Democrats on the House Judiciary Committee want the Department of Justice to investigate three recent killings of unarmed black people.
In a letter to Attorney General William Barr, the lawmakers focus on the local law enforcement handling of the deaths of Ahmaud Arbery, Breonna Taylor, and George Floyd.
"The federal government has a critical role to play in promoting a culture of accountability for all law enforcement organizations, including at the state and local level," panel chairman Rep. Jerrold Nadler, D-N.Y., said in a statement, The Hill reported.
He added he expects the panel will consider legislation addressing racial profiling and police brutality.
Arbery was shot by two bystanders Feb. 23 while jogging in his Brunswick, Georgia, neighborhood. A video of his death was released in May, sparking outrage, and the DOJ is looking into whether the case warrants federal hate crime charges.
Taylor, a 26-year-old EMT, was fatally shot in her Louisville, Kentucky, home by police in plain clothes March 13, the Louisville Courier Journal reported. The FBI has since opened an investigation.
Floyd, 46, died Monday after being handcuffed and pinned to the ground by a Minneapolis police officer who kneeled on his neck. His case also will be investigated by the Justice Department.
Conservatives have expressed outrage at the deaths, as has President Donald Trump.
"This has nothing to do with politics and is only about making sure justice is done, and anyone who suggests otherwise is only seeking to sow division and ignore the president's unwavering support for the African-American community," White House spokesman Judd Deere said, citing Trump's support for criminal justice reform legislation, Opportunity Zones, and historically black colleges and universities.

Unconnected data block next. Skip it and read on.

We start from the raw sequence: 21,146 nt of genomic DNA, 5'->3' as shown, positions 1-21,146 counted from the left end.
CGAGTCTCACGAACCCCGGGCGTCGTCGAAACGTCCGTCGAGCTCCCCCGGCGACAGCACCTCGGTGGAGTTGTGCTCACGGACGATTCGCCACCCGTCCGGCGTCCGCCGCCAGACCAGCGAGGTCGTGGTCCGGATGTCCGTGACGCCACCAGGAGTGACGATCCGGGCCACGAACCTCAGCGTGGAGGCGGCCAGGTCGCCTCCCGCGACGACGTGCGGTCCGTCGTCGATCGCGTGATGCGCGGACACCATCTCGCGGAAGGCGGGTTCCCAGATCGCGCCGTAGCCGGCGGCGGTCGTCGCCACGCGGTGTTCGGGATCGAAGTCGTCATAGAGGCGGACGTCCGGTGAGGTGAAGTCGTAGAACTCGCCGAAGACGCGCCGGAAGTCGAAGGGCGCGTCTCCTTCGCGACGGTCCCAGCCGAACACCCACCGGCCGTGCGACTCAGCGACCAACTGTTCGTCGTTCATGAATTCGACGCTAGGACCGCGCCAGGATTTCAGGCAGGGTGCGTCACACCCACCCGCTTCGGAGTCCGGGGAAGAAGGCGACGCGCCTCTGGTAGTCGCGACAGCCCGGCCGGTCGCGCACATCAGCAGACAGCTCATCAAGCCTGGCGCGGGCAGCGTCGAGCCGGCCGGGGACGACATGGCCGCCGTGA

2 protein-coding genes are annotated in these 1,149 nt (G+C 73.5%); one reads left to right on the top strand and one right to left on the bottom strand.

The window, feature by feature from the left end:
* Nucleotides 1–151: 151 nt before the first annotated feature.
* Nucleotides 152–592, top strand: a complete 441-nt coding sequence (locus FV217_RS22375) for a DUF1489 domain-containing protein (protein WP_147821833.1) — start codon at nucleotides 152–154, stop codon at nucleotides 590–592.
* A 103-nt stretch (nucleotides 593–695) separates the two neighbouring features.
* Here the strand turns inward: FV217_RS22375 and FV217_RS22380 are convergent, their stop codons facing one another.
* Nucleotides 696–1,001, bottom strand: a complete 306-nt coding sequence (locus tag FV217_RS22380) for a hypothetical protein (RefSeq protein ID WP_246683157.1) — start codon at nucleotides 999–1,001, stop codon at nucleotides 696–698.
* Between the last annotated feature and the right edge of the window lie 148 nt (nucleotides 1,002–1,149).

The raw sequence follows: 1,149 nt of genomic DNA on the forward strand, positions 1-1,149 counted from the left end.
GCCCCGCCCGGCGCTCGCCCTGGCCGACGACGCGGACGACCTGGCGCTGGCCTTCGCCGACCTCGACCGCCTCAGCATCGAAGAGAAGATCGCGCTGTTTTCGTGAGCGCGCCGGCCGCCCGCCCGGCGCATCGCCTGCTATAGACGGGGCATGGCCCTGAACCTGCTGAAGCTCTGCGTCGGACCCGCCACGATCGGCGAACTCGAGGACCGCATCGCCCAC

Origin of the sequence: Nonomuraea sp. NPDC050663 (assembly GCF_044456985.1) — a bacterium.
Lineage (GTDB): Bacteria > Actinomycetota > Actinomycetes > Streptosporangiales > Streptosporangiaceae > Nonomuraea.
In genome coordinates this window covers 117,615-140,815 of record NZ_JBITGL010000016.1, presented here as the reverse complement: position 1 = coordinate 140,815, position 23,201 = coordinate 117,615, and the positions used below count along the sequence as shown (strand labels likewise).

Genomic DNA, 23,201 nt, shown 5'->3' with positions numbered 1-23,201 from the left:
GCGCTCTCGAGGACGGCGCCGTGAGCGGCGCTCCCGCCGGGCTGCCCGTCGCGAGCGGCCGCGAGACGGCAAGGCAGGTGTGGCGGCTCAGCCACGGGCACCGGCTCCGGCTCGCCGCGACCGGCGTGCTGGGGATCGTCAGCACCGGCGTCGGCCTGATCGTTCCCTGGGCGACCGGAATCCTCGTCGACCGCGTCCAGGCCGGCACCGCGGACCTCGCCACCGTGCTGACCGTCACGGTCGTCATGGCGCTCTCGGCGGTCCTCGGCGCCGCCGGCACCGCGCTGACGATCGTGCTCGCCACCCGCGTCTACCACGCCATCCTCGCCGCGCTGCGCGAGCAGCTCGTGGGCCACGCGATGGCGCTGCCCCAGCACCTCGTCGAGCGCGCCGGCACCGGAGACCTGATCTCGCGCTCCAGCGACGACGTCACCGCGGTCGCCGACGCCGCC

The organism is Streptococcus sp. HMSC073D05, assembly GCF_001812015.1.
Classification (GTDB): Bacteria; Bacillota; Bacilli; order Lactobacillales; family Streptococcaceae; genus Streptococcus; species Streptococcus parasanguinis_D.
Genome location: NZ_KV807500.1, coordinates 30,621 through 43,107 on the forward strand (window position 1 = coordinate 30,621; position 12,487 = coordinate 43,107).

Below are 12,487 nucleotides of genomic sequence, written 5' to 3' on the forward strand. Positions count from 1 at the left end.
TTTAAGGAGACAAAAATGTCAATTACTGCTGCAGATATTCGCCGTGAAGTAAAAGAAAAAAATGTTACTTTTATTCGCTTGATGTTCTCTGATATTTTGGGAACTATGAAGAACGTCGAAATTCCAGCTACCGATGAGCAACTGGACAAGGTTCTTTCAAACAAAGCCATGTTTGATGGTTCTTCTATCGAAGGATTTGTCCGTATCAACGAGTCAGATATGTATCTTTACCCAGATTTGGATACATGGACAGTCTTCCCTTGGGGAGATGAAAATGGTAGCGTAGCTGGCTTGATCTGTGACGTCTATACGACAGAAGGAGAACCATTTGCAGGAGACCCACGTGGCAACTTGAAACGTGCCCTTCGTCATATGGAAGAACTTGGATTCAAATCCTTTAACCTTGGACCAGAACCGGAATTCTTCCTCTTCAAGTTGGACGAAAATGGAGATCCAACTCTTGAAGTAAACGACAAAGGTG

Trump "was very upset when he saw that video," White House press secretary Kayleigh McEnany said Thursday about Floyd's death. "He wants justice to be served."
Fox News host Sean Hannity said he is "a big supporter of law enforcement," but expressed outrage as well at the police response in the Floyd arrest: "The lack of training here is breathtaking."
"It defies common sense, it defies training, it defies arrest policies and procedures: There was no resistance," added Bernie Kerik, the former New York police commissioner pardoned by Trump.
"We got to get to the very bottom of how this poor individual was treated, and the death of him on the video itself is shocking from what I saw," House Minority Leader Kevin McCarthy, R-Calif., said.
Even conservative radio host Rush Limbaugh, who once called Black Lives Matter a "terrorist group," said Thursday that Floyd's death was totally "unjustified," and he was "so mad."
The Associated Press contributed to this report.
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